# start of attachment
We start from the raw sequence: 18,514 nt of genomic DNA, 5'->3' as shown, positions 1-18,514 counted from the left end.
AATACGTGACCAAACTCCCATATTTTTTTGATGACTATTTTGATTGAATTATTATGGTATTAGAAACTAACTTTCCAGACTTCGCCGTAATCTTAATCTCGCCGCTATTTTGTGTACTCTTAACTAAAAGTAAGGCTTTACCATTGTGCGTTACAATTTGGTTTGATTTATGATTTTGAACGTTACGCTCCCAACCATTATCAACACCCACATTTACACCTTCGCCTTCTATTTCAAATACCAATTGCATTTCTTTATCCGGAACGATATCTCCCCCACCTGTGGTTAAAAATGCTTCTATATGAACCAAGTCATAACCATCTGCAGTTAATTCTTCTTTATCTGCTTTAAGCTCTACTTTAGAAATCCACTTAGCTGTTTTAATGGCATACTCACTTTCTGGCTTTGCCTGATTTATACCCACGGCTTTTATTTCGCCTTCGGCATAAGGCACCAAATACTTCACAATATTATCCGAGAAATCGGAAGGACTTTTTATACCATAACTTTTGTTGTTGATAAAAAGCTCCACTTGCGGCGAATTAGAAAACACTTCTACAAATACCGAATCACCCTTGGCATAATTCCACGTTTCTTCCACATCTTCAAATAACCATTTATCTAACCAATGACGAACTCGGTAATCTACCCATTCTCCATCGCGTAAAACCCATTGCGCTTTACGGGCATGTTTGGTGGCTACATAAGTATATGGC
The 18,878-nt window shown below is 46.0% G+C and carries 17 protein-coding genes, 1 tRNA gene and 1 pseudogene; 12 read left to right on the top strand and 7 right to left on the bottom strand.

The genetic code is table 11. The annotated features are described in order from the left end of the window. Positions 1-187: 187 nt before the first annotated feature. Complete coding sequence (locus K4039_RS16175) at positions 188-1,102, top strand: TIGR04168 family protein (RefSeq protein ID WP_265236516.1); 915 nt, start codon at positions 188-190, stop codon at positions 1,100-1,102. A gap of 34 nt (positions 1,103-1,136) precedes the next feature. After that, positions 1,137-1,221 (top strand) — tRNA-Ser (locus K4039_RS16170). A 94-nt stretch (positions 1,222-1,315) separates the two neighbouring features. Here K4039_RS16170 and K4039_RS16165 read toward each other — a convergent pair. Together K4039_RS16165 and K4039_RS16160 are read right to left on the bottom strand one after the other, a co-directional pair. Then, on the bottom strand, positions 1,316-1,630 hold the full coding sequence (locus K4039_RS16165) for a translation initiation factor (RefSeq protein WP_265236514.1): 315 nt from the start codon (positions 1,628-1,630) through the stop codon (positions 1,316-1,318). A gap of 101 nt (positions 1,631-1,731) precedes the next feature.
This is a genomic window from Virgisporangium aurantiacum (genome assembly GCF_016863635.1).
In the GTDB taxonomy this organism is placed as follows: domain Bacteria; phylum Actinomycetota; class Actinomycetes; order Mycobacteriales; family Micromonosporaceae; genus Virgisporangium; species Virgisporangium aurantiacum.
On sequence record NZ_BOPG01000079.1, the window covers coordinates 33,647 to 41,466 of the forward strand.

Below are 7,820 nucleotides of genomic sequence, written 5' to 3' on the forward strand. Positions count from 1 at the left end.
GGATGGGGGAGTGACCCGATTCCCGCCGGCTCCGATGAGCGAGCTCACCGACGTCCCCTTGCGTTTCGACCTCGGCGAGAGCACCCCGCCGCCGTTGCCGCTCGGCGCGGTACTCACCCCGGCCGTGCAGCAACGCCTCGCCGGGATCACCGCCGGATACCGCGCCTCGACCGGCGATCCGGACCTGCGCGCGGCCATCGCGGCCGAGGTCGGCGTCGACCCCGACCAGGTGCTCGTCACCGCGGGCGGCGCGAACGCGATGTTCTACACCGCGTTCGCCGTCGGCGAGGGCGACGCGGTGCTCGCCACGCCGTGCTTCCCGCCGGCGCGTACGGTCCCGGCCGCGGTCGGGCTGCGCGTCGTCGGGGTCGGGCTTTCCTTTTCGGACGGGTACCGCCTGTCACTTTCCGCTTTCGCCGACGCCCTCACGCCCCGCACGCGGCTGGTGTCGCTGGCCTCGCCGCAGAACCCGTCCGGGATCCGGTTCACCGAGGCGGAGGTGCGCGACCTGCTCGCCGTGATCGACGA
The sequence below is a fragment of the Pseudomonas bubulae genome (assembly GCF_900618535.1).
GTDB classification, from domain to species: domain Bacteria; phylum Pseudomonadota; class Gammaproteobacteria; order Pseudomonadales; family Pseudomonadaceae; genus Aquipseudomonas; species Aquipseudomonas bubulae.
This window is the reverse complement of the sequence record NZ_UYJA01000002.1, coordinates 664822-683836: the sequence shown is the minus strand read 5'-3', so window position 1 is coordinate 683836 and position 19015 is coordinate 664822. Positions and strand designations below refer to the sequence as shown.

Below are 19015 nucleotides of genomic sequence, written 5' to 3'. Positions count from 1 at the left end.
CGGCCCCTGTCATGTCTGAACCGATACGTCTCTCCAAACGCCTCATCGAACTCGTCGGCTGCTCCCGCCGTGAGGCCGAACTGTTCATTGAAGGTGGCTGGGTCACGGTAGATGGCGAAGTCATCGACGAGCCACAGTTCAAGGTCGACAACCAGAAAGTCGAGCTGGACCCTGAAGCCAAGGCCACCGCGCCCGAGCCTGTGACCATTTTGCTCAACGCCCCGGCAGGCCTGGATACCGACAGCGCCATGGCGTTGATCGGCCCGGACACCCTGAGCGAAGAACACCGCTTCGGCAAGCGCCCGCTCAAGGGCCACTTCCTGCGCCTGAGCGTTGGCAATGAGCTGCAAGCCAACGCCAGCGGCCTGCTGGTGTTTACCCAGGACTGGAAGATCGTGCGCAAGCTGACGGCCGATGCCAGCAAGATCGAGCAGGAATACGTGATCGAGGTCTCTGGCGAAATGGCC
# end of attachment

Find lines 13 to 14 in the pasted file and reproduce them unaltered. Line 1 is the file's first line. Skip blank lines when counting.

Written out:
Below are 19015 nucleotides of genomic sequence, written 5' to 3'. Positions count from 1 at the left end.
CGGCCCCTGTCATGTCTGAACCGATACGTCTCTCCAAACGCCTCATCGAACTCGTCGGCTGCTCCCGCCGTGAGGCCGAACTGTTCATTGAAGGTGGCTGGGTCACGGTAGATGGCGAAGTCATCGACGAGCCACAGTTCAAGGTCGACAACCAGAAAGTCGAGCTGGACCCTGAAGCCAAGGCCACCGCGCCCGAGCCTGTGACCATTTTGCTCAACGCCCCGGCAGGCCTGGATACCGACAGCGCCATGGCGTTGATCGGCCCGGACACCCTGAGCGAAGAACACCGCTTCGGCAAGCGCCCGCTCAAGGGCCACTTCCTGCGCCTGAGCGTTGGCAATGAGCTGCAAGCCAACGCCAGCGGCCTGCTGGTGTTTACCCAGGACTGGAAGATCGTGCGCAAGCTGACGGCCGATGCCAGCAAGATCGAGCAGGAATACGTGATCGAGGTCTCTGGCGAAATGGCC